Food Stamp Rolls Decline by More Than 2 Million in FY 2017

Participation in the program peaked in 2013 but has declined since then

Harlem residents choose free groceries at the Food Bank For New York City / Getty Images
January 3, 2018

The number of individuals receiving benefits from the Supplemental Nutrition Assistance Program (SNAP), otherwise known as food stamps, declined by more than two million in fiscal year 2017, according to data released by the Department of Agriculture.

In fiscal year 2016, the number of individuals receiving benefits from the food stamp program totaled 44,219,363. In 2017, that number dropped to 42,182,443—a decline of 2,036,920.

Food stamp participation has declined roughly 9 percent over the last four years. In fiscal year 2014, there were 46,663,872 individuals on food stamps.

Historical data show that while the program has expanded greatly over time, participation has declined as of late. The USDA has been tracking data on SNAP participation since fiscal year 1969, at which time average participation in the program stood at about 2,878,000. This means that since then, participation in the program has increased 14-fold.

The data indicate that food stamp participation peaked in year 2013, when there was an average of 47,636,000 individuals benefiting from the program.

As of 2017, the program cost taxpayers about $58 billion with individuals receiving an average benefit of $125.05 per month and households receiving an average benefit of $252.55 per month. The number of households receiving food stamps also declined in 2017 from 21,777,938 households in fiscal year 2016 to 20,886,012 households on the program in fiscal year 2017.

While the SNAP program requires that state employees certify households for benefits, the agency issued new guidance in December of last year that would allow private-sector employees to provide information.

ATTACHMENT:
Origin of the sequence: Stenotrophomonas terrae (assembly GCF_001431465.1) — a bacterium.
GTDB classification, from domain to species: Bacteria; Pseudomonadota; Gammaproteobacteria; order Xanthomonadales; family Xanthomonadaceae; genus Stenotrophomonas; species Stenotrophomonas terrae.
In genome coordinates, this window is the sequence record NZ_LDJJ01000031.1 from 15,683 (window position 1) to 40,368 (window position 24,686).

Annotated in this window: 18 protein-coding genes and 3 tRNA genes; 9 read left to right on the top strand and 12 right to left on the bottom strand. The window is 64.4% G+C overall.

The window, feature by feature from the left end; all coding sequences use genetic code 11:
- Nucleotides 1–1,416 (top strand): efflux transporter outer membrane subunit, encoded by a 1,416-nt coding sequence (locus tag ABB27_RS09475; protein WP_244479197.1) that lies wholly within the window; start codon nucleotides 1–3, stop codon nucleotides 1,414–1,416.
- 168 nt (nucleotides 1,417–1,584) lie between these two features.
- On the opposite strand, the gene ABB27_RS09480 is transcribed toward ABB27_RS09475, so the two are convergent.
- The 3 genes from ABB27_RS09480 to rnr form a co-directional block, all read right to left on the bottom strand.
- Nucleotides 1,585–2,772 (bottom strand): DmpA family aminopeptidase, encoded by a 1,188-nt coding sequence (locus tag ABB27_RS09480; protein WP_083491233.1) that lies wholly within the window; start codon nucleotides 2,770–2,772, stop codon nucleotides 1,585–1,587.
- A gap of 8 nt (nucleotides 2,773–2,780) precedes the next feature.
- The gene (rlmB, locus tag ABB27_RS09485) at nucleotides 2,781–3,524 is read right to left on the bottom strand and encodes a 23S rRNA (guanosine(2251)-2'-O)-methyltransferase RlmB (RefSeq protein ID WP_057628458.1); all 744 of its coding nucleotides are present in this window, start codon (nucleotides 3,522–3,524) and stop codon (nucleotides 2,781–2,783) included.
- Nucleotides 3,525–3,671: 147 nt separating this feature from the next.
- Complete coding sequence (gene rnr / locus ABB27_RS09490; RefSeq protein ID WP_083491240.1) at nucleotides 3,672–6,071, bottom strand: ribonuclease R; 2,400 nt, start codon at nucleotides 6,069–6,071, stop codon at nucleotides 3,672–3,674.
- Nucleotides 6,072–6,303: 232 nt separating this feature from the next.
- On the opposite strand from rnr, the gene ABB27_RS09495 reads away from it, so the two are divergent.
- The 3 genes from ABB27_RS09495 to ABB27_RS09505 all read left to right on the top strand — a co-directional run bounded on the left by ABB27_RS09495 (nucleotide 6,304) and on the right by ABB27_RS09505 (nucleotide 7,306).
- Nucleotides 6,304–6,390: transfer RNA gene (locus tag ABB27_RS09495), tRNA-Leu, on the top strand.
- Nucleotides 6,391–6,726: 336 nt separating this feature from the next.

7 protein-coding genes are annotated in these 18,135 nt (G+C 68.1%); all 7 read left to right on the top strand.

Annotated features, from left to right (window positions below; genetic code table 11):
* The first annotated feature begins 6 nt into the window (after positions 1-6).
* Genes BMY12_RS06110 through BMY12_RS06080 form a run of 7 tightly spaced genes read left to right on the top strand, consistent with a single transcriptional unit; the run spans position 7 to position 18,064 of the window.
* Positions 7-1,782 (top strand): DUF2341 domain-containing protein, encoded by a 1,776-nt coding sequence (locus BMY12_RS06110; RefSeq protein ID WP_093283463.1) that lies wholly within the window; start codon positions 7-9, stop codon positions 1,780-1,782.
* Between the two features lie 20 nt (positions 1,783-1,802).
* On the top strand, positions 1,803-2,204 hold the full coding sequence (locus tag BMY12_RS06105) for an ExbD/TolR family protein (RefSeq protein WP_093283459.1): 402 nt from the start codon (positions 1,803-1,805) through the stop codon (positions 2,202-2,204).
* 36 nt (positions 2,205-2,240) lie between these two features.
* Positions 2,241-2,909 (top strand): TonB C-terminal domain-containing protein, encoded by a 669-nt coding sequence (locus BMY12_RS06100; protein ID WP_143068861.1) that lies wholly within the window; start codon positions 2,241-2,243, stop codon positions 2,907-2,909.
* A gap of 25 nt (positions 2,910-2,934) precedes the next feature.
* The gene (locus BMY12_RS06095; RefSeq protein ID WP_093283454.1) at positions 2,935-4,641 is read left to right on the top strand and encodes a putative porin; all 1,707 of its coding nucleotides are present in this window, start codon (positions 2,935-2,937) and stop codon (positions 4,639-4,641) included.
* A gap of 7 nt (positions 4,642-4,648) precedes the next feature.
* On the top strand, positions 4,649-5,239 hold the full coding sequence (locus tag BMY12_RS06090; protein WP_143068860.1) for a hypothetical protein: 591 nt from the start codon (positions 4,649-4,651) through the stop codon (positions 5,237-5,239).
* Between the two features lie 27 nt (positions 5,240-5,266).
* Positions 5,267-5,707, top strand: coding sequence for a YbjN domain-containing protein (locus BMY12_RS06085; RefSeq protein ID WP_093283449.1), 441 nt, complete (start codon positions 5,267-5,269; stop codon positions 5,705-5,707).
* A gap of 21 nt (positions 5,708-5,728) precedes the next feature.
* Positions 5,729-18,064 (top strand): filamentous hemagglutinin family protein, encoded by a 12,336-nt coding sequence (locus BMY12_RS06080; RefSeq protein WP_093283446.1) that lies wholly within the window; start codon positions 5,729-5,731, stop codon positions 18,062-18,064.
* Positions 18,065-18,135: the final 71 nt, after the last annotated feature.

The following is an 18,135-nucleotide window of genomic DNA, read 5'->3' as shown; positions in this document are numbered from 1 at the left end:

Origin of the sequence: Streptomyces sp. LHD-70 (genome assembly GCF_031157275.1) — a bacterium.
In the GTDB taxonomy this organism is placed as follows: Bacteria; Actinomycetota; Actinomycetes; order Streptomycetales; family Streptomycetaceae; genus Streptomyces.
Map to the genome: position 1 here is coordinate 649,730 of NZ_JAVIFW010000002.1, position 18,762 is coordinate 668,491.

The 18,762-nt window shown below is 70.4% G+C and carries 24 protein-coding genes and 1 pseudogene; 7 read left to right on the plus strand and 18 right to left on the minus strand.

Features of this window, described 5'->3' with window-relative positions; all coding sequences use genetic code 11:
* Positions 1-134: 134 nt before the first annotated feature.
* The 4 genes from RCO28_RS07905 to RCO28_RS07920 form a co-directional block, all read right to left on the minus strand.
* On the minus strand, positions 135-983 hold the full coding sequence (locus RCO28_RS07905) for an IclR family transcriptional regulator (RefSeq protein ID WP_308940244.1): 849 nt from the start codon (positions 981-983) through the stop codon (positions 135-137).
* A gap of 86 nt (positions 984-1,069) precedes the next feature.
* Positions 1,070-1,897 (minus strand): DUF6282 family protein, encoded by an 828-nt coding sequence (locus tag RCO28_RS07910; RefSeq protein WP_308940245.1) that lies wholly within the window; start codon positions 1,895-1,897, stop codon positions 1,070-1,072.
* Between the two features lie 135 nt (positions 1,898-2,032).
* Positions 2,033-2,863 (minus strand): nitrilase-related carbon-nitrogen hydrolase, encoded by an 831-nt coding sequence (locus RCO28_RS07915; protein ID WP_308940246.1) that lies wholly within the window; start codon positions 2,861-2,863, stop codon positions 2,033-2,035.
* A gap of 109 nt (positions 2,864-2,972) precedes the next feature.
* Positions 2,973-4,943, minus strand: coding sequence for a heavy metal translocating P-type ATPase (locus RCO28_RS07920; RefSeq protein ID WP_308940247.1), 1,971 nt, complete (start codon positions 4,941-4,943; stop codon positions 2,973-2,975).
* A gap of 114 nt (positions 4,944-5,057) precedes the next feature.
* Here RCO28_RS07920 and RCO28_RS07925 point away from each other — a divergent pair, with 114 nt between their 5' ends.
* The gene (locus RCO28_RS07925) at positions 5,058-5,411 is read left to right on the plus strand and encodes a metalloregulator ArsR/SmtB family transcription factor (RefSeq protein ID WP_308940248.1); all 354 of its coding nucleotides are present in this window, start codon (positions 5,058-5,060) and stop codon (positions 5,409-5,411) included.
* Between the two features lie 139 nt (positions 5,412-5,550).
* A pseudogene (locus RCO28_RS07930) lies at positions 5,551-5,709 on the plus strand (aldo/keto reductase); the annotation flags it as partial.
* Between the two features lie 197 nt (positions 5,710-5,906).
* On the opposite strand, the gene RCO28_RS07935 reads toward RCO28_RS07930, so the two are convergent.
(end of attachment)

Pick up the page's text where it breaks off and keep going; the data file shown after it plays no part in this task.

"The new policy maximizes flexibility within the law related to the SNAP certification process, while holding states accountable for ensuring eligible people have access to food benefits as they move toward self-sufficiency," the agency states.

Secretary of Agriculture Sonny Perdue said this helps the program with streamlined access and efficiency.

"This flexibility is a positive step toward enhancing customer service and being good stewards of taxpayer dollars," Perdue said. "I encourage all states with an interest in this new flexibility to consider this change in policy, especially states looking for better ways to align their operations across multiple programs."

Brandon Lipps, acting undersecretary for food, nutrition, and consumer services, said that as the economy continues to improve, participation in the Supplemental Nutrition Assistance Program (SNAP) is declining. "The goal of the SNAP program is to support families in need as they strive to attain self-sufficiency. SNAP was established as a temporary supplemental nutrition benefit guiding people to self-sufficiency and self-reliance, not a permanent way of life. The Congressional Budget Office estimates that SNAP participation will drop by about 1.3 million people each year over the next 10 years as the economy continues to strengthen."

"Working together with our state partners, USDA is committed to finding innovative, cost-effective ways to help SNAP recipients find and keep gainful employment in order to build a stronger future for their families," Lipps said. "We must ensure that we serve SNAP participants well."

Published under: Food Stamps , SNAP